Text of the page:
Wacky spending, even under the sequester?
Are some things in Washington sequester-proof?
We’re not talking about Social Security checks or military pay, which were specifically exempt from the budget plan that otherwise takes a blunt cleaver to government spending.
We’re talking about the more frivolous stuff, the projects one might think would drop down a few notches on the "vital spending" list.
Weeks into the sequester no one thought would happen, claims are flying about what’s being funded (food on Mars) in light of what’s not (White House tours).
Here’s PolitiFact’s roundup:
A menu for 'when we colonize Mars': Sen. Rand Paul, R-Ky., made fun of a number of scientific research projects funded by the federal government, suggesting that they were a waste of taxpayer money. He described, for example, a Hawaiian study "to develop a menu for when we colonize Mars." "Colonize" was an exaggeration, but he was generally right — the project is a broader look at how astronauts would eat on the planet. We rated his claim Mostly True.
ObamaPhones: U.S. Rep. Steve Stockman, a Texas Republican, said Obama’s "spending $2.2 billion to give away 'ObamaPhones.' " That's about how much the federal government spent in 2012 for a program called Lifeline, which helps low-income citizens pay for telephone service. But it's not correct to attribute it to Obama. Meanwhile, the money comes from phone fees, so it wouldn’t be possible to prevent other cuts by halting the phone program. We rated his statement Mostly False.
Air Force fantasy football league: Headlines across the blogosphere and shared via social media suggested the Air Force wanted taxpayers to fund a fantasy football league. But the evidence was a "request for information," not a final decision to fund anything. Meanwhile, any money at stake wouldn’t have come from taxpayers, but "nonappropriated funds" generated by Air Force clubs and other activities designed to boost morale. We rated the claim False.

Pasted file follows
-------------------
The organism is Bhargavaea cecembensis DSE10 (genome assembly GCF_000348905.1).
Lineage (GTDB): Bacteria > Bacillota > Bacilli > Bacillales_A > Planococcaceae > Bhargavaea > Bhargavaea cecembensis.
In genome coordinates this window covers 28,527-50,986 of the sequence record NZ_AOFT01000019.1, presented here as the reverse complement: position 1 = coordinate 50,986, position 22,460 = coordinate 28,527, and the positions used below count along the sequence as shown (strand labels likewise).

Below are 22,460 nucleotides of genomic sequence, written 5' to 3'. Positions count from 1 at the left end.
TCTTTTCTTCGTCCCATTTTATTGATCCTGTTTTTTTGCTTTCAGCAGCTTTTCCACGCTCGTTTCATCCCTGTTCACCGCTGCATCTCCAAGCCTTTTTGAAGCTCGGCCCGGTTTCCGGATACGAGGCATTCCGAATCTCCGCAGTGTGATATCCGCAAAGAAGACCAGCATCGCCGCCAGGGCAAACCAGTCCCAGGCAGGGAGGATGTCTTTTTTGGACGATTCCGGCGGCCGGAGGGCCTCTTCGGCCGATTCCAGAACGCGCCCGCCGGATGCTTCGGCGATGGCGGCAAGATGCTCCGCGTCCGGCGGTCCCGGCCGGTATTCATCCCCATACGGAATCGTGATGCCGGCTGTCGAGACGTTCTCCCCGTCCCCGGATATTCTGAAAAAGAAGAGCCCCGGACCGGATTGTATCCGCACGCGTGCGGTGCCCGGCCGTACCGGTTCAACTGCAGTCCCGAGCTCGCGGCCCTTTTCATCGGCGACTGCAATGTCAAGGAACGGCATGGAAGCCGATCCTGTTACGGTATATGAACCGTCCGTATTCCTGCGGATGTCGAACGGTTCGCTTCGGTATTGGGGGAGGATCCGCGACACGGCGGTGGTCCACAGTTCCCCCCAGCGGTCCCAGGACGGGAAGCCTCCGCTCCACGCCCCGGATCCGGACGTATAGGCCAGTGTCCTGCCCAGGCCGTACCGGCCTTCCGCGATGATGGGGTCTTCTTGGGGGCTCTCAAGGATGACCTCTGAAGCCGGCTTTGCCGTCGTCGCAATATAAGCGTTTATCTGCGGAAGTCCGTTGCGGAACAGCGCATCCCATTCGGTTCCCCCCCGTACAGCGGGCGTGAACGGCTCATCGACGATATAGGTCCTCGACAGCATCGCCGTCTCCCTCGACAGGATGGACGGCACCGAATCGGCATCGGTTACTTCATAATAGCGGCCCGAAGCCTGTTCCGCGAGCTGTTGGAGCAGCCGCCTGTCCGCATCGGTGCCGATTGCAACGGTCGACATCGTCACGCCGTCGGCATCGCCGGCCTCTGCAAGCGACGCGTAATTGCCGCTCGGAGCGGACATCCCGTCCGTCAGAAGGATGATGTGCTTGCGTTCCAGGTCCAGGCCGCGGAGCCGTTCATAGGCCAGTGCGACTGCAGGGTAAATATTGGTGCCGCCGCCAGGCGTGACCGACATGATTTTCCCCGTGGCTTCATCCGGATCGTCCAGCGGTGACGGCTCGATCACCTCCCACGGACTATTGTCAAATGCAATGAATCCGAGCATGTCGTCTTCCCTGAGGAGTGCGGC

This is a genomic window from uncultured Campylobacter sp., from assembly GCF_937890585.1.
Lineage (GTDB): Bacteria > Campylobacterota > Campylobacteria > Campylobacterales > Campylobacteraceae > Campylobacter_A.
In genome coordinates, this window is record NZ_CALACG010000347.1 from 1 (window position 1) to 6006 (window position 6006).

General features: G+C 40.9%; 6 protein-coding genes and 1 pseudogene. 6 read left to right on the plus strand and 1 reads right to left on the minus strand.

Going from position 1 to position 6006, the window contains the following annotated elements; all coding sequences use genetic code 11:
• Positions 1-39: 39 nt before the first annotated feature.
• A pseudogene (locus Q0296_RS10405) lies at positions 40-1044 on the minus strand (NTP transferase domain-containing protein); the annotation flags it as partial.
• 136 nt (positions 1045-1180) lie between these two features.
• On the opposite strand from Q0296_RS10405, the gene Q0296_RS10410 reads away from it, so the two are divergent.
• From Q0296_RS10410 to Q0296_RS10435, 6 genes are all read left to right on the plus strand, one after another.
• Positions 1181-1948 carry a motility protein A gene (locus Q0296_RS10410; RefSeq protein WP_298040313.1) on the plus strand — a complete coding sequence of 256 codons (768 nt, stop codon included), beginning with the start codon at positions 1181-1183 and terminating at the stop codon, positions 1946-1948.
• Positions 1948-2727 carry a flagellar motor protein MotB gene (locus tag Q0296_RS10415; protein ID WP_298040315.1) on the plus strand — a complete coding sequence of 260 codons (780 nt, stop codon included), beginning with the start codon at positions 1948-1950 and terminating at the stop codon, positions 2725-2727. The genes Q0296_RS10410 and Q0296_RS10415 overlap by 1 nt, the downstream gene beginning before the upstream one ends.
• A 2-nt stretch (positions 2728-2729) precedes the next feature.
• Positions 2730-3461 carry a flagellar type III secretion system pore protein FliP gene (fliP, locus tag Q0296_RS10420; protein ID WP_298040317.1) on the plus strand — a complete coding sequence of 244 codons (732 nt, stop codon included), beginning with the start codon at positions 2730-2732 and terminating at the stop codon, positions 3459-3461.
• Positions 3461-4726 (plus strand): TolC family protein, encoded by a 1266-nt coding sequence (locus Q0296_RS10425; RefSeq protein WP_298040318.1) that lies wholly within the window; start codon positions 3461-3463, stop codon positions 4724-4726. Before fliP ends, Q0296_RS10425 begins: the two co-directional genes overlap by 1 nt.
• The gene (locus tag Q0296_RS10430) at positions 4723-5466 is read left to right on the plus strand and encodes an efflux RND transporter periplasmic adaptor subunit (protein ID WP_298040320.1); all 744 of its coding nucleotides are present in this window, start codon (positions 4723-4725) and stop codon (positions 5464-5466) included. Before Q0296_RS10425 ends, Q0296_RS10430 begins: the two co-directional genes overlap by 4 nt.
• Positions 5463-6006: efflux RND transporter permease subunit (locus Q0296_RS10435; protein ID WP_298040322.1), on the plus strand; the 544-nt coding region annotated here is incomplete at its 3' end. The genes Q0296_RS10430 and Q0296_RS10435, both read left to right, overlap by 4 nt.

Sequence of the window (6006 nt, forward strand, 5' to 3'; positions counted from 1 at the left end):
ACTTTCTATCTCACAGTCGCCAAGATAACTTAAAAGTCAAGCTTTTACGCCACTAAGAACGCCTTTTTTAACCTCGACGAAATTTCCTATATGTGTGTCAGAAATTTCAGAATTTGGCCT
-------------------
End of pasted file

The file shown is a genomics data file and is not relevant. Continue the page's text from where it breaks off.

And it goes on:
Seniors and World of Warcraft: House Majority Leader Eric Cantor said the federal government spent $1.2 million "paying seniors to play World of Warcraft," a popular fantasy game. His facts are all messed up, though. He’s referring to a federal grant for a study to determine whether computer games can slow mental decline in the elderly. But the grant application never mentioned WoW and participants in the federally funded study did not play that game. Some in a small pilot study did. Cantor’s statement ridiculously suggested that Washington is sponsoring a geriatric gaming club. We rated his claim Pants on Fire.
Duck penis research: Finally, we looked into some tweets claiming the government funded a study examining duck penis length. Actually, the study at issue is a scientific dive into the unique sexual behaviors of ducks and the evolutionary consequences. It received almost $400,000 from the National Science Foundation, through the stimulus package. It’s dubious to tie the sequester -- which curbs future spending -- to a nearly four-year-old project. But otherwise the duck sex claim holds up. The rating: Mostly True.